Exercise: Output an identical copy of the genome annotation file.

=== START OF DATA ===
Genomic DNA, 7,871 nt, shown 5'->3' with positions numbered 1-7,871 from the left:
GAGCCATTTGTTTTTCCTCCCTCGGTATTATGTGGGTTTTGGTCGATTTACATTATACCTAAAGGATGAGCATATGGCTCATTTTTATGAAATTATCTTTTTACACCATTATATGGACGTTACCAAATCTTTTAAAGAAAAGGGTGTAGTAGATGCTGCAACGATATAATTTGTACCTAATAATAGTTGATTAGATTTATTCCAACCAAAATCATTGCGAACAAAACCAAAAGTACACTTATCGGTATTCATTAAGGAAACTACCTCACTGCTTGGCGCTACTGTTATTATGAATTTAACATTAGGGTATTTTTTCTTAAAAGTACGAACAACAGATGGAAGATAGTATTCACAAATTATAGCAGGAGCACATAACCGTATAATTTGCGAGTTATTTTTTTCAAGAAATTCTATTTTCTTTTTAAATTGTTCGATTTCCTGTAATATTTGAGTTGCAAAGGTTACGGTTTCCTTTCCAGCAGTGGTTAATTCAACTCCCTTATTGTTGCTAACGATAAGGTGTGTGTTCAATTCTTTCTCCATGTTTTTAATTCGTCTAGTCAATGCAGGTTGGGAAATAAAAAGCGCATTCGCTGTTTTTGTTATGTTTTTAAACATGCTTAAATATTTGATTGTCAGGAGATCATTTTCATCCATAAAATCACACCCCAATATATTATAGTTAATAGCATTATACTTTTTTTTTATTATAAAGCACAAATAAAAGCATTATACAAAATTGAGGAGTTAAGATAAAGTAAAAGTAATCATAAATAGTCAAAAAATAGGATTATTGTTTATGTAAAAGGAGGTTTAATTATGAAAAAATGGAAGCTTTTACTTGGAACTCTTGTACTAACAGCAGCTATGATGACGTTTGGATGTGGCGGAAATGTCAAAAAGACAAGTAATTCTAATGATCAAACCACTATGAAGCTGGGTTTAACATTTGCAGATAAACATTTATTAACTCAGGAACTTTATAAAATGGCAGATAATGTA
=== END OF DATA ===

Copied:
Genomic DNA, 7,871 nt, shown 5'->3' with positions numbered 1-7,871 from the left:
GAGCCATTTGTTTTTCCTCCCTCGGTATTATGTGGGTTTTGGTCGATTTACATTATACCTAAAGGATGAGCATATGGCTCATTTTTATGAAATTATCTTTTTACACCATTATATGGACGTTACCAAATCTTTTAAAGAAAAGGGTGTAGTAGATGCTGCAACGATATAATTTGTACCTAATAATAGTTGATTAGATTTATTCCAACCAAAATCATTGCGAACAAAACCAAAAGTACACTTATCGGTATTCATTAAGGAAACTACCTCACTGCTTGGCGCTACTGTTATTATGAATTTAACATTAGGGTATTTTTTCTTAAAAGTACGAACAACAGATGGAAGATAGTATTCACAAATTATAGCAGGAGCACATAACCGTATAATTTGCGAGTTATTTTTTTCAAGAAATTCTATTTTCTTTTTAAATTGTTCGATTTCCTGTAATATTTGAGTTGCAAAGGTTACGGTTTCCTTTCCAGCAGTGGTTAATTCAACTCCCTTATTGTTGCTAACGATAAGGTGTGTGTTCAATTCTTTCTCCATGTTTTTAATTCGTCTAGTCAATGCAGGTTGGGAAATAAAAAGCGCATTCGCTGTTTTTGTTATGTTTTTAAACATGCTTAAATATTTGATTGTCAGGAGATCATTTTCATCCATAAAATCACACCCCAATATATTATAGTTAATAGCATTATACTTTTTTTTTATTATAAAGCACAAATAAAAGCATTATACAAAATTGAGGAGTTAAGATAAAGTAAAAGTAATCATAAATAGTCAAAAAATAGGATTATTGTTTATGTAAAAGGAGGTTTAATTATGAAAAAATGGAAGCTTTTACTTGGAACTCTTGTACTAACAGCAGCTATGATGACGTTTGGATGTGGCGGAAATGTCAAAAAGACAAGTAATTCTAATGATCAAACCACTATGAAGCTGGGTTTAACATTTGCAGATAAACATTTATTAACTCAGGAACTTTATAAAATGGCAGATAATGTA